November 5, 2018; WSB-TV and The Root
“If you ain’t cheating, you ain’t trying.” A saying made most popular by Hall of Fame quarterback Joe Montana, but it seemingly applies to politics in this midterm election season. Last week, NPQ reported that voter suppression is re-emerging in 2018, especially in the state of Georgia, where Democrat Stacey Abrams faces off against Brian Kemp for the governor’s seat in one of the most watched and iconic races of 2018.
“Iconic” is 40 Black senior citizens told to get off a bus that was taking them to a poll station to cast early votes. “Iconic” is a Republican gubernatorial candidate—and secretary of state, and election chief—invoking the “exact-match” law to suspend 53,000 voter-registration applications for infractions as minor as a hyphen missing from a surname. “Iconic” means irregularities reported with voting machines across Georgia, including vote-switching and touch screen malfunctions. But then, over last weekend, a coalition of civil rights groups won an injunction against the use of the controversial voter regulating software, Exact Match, allowing some 3,000 naturalized US citizens to vote in elections this week and prevented the state from throwing out some absentee ballots.
Great wins for voters and for the state of Georgia, right? Yes, until Saturday evening.
Saturday evening, the secretary of state’s office (aka Brian Kemp’s office) announced they were investigating an attempted voter registration hack by the Democratic Party. Yes, you read that right! As voters visited the website to find their voting locations, they were greeted with the headline, “AFTER FAILED HACKING ATTEMPT, SOS LAUNCHES INVESTIGATION INTO GEORGIA DEMOCRATIC PARTY.” Others were notified, as major news stations, both local and national, sent Breaking News alerts via their apps. What is happening in Georgia?
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Last week, we learned that Georgia has never had a secure voting system. Robert DeMillo, one of the most respected elections systems experts, has stated “that unauditable systems such as Georgia’s pose a very real threat to voting security.” Georgia’s system is rated among the worst in the country, earning a D grade from the Center for American Progress’s election security report. In 2016, after the state’s servers were compromised, Kemp was the only secretary of state to refuse help from the federal government to see if Russians had hacked the servers. Also, when cybersecurity expert Logan Lamb showed how the system’s servers could be exploited to reveal the passwords, voter rolls, and voting machine software, the Coalition for Good Governance wanted the FBI to examine the servers. Instead, Kemp had the servers wiped clean.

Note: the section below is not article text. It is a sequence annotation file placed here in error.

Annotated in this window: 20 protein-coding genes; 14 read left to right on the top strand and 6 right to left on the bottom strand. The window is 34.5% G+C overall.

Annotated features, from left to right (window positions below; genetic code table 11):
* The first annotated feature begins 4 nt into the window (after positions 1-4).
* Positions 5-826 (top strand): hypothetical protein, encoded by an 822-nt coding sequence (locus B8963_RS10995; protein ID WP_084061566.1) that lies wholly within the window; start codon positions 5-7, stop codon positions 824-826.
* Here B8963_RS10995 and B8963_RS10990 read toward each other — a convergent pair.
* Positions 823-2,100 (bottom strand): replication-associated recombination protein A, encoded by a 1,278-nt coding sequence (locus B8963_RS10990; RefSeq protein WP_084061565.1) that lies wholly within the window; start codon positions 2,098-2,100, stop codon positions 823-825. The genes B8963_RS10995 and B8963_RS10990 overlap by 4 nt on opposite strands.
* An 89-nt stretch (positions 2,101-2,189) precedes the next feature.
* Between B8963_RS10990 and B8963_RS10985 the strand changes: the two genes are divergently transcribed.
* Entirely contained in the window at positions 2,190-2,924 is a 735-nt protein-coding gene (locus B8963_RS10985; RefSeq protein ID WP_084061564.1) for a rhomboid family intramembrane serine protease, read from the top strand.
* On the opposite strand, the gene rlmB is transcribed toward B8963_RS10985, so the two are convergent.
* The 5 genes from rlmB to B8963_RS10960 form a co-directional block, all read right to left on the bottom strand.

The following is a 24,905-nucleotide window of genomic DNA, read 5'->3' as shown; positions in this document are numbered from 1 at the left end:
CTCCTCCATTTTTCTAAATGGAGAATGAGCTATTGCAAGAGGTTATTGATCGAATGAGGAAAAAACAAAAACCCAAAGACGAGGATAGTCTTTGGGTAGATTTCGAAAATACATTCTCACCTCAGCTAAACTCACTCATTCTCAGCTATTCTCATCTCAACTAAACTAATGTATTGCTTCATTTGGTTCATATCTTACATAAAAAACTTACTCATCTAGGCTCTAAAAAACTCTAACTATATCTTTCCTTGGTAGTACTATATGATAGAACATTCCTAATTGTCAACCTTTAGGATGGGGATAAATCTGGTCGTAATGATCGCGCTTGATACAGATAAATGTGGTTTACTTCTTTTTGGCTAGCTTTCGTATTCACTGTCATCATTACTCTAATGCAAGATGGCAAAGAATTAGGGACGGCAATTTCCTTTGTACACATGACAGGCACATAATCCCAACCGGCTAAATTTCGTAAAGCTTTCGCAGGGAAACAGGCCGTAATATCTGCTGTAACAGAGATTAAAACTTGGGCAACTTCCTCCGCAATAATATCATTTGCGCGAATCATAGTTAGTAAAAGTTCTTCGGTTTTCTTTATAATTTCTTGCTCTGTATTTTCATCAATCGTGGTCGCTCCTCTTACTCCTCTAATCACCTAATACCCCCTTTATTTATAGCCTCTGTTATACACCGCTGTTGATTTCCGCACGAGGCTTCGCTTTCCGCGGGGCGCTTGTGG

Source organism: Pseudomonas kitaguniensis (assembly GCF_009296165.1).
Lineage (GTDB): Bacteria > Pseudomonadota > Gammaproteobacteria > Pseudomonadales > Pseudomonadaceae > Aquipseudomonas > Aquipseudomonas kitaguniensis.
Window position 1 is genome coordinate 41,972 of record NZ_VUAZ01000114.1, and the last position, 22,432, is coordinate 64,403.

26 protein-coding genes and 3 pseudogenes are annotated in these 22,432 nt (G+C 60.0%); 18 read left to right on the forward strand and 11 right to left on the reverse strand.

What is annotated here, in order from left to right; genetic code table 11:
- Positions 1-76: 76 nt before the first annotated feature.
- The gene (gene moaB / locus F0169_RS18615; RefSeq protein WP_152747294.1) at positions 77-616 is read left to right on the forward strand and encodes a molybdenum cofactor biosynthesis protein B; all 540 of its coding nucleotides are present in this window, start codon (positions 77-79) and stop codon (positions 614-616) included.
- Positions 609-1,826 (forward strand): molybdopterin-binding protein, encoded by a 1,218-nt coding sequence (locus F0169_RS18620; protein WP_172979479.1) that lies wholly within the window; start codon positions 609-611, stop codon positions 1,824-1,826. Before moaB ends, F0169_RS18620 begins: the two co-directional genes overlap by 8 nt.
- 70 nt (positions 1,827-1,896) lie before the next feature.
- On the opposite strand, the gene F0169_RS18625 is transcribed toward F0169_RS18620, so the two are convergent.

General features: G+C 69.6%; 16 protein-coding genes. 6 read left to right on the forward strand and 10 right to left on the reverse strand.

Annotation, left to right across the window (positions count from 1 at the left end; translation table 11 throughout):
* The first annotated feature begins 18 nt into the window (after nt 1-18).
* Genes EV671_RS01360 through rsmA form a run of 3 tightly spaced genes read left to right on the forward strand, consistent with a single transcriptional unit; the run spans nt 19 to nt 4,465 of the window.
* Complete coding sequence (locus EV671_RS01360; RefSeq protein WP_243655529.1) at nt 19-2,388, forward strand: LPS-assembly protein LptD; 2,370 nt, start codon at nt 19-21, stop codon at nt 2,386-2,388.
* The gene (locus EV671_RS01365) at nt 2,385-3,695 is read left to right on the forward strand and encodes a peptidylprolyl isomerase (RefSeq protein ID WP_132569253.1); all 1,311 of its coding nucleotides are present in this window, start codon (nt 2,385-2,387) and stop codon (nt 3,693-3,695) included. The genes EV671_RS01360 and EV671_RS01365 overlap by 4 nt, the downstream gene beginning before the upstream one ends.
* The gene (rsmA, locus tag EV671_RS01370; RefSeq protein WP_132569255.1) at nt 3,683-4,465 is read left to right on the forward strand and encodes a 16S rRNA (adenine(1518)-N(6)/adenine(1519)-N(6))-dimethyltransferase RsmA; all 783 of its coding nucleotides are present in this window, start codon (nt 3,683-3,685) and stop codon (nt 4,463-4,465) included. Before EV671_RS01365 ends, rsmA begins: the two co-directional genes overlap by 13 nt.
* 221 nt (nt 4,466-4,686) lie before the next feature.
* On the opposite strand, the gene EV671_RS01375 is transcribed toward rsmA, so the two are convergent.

Since the beginning of the election season, voter suppression has been prevalent in the state of Georgia. Although every tactic in the book has been used to suppress votes, Georgia still came through with record numbers for early voting—2 million early ballots were cast in 2018, compared to 900,000 early ballots in 2014. Is it coincidental that the Democratic Party is accused of hacking the voting system (with no details provided on the alleged hacking crime) days before Election Day when all other voting suppression tactics have failed and when a record number of people have voted early? Kemp has always believed that his voting system could not be compromised…until now.
Wild speculation, right? “The reason for the wild speculation is because the people responsible for finding out if election tampering is going on aren’t interested in doing so”…until Saturday. Kemp told reporters at a pre-election rally that “[he] is not worried about how it looks, [he] is doing [his] job.” He continued, “I can assure you if I hadn’t done anything and the story came out that something was going on, you’d be going, ‘Why didn’t [he] act?’”
Well, Secretary of State Kemp, we have been telling you that something has been going on over the past several months, and yet here we are, one day before the election with a scandal on our hands said to be caused by the opposing party. Sounds oddly familiar…
Kemp, in a statement on the secretary of state’s website in regard to record early voting numbers, wrote that “it is easy to vote and hard to cheat.” The election results tomorrow will prove if there is any truth to that statement. Georgia, go vote!—Diandria Barber